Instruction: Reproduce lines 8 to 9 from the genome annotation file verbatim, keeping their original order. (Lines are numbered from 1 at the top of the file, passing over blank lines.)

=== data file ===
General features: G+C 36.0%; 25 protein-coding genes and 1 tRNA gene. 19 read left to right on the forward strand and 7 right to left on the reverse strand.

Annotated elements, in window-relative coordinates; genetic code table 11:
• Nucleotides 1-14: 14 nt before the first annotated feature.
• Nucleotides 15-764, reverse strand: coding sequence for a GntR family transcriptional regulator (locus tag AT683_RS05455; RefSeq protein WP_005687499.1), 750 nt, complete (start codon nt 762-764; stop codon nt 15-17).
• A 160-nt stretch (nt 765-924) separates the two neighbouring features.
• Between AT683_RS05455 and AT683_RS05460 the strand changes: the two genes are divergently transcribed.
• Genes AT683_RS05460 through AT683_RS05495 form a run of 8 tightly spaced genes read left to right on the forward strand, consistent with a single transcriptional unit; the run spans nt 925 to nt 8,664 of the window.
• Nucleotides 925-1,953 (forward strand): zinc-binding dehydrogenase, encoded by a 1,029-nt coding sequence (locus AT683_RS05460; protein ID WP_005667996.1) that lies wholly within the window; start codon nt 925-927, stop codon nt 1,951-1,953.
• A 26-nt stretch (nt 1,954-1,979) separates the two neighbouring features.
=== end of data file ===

• Nucleotides 925-1,953 (forward strand): zinc-binding dehydrogenase, encoded by a 1,029-nt coding sequence (locus AT683_RS05460; protein ID WP_005667996.1) that lies wholly within the window; start codon nt 925-927, stop codon nt 1,951-1,953.
• A 26-nt stretch (nt 1,954-1,979) separates the two neighbouring features.